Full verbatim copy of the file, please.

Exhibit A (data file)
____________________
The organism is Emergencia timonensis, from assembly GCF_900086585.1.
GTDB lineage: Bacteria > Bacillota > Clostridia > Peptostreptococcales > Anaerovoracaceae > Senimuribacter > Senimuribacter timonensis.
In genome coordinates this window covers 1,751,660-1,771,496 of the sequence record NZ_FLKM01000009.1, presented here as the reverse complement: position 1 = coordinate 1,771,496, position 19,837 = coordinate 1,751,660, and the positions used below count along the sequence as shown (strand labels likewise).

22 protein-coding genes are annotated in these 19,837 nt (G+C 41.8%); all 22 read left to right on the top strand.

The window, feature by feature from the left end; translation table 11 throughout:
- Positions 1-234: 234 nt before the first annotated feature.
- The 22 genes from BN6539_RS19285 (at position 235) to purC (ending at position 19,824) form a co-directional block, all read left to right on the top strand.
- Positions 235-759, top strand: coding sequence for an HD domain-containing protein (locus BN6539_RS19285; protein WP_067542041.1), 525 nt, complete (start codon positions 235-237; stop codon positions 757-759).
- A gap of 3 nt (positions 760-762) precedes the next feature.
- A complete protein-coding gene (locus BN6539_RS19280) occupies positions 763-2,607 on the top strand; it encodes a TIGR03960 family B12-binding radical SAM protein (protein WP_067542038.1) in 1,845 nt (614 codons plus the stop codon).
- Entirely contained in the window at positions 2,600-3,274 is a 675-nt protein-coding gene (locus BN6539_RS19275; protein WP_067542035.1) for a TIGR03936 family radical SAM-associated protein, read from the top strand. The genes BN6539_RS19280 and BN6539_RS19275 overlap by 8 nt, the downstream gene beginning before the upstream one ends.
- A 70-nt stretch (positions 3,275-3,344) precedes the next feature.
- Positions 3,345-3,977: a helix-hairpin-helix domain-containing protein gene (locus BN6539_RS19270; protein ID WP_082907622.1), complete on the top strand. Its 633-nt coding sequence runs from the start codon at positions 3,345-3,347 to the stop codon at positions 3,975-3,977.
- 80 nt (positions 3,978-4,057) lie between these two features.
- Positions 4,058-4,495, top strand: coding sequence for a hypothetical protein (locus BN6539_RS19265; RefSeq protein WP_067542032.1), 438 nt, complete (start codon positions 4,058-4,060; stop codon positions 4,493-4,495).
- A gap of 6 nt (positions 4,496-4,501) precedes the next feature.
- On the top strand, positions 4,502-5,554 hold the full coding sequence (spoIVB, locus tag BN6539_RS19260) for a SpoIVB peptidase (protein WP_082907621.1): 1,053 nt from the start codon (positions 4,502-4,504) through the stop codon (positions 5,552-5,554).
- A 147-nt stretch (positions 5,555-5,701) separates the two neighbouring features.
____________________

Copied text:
The organism is Emergencia timonensis, from assembly GCF_900086585.1.
GTDB lineage: Bacteria > Bacillota > Clostridia > Peptostreptococcales > Anaerovoracaceae > Senimuribacter > Senimuribacter timonensis.
In genome coordinates this window covers 1,751,660-1,771,496 of the sequence record NZ_FLKM01000009.1, presented here as the reverse complement: position 1 = coordinate 1,771,496, position 19,837 = coordinate 1,751,660, and the positions used below count along the sequence as shown (strand labels likewise).

22 protein-coding genes are annotated in these 19,837 nt (G+C 41.8%); all 22 read left to right on the top strand.

The window, feature by feature from the left end; translation table 11 throughout:
- Positions 1-234: 234 nt before the first annotated feature.
- The 22 genes from BN6539_RS19285 (at position 235) to purC (ending at position 19,824) form a co-directional block, all read left to right on the top strand.
- Positions 235-759, top strand: coding sequence for an HD domain-containing protein (locus BN6539_RS19285; protein WP_067542041.1), 525 nt, complete (start codon positions 235-237; stop codon positions 757-759).
- A gap of 3 nt (positions 760-762) precedes the next feature.
- A complete protein-coding gene (locus BN6539_RS19280) occupies positions 763-2,607 on the top strand; it encodes a TIGR03960 family B12-binding radical SAM protein (protein WP_067542038.1) in 1,845 nt (614 codons plus the stop codon).
- Entirely contained in the window at positions 2,600-3,274 is a 675-nt protein-coding gene (locus BN6539_RS19275; protein WP_067542035.1) for a TIGR03936 family radical SAM-associated protein, read from the top strand. The genes BN6539_RS19280 and BN6539_RS19275 overlap by 8 nt, the downstream gene beginning before the upstream one ends.
- A 70-nt stretch (positions 3,275-3,344) precedes the next feature.
- Positions 3,345-3,977: a helix-hairpin-helix domain-containing protein gene (locus BN6539_RS19270; protein ID WP_082907622.1), complete on the top strand. Its 633-nt coding sequence runs from the start codon at positions 3,345-3,347 to the stop codon at positions 3,975-3,977.
- 80 nt (positions 3,978-4,057) lie between these two features.
- Positions 4,058-4,495, top strand: coding sequence for a hypothetical protein (locus BN6539_RS19265; RefSeq protein WP_067542032.1), 438 nt, complete (start codon positions 4,058-4,060; stop codon positions 4,493-4,495).
- A gap of 6 nt (positions 4,496-4,501) precedes the next feature.
- On the top strand, positions 4,502-5,554 hold the full coding sequence (spoIVB, locus tag BN6539_RS19260) for a SpoIVB peptidase (protein WP_082907621.1): 1,053 nt from the start codon (positions 4,502-4,504) through the stop codon (positions 5,552-5,554).
- A 147-nt stretch (positions 5,555-5,701) separates the two neighbouring features.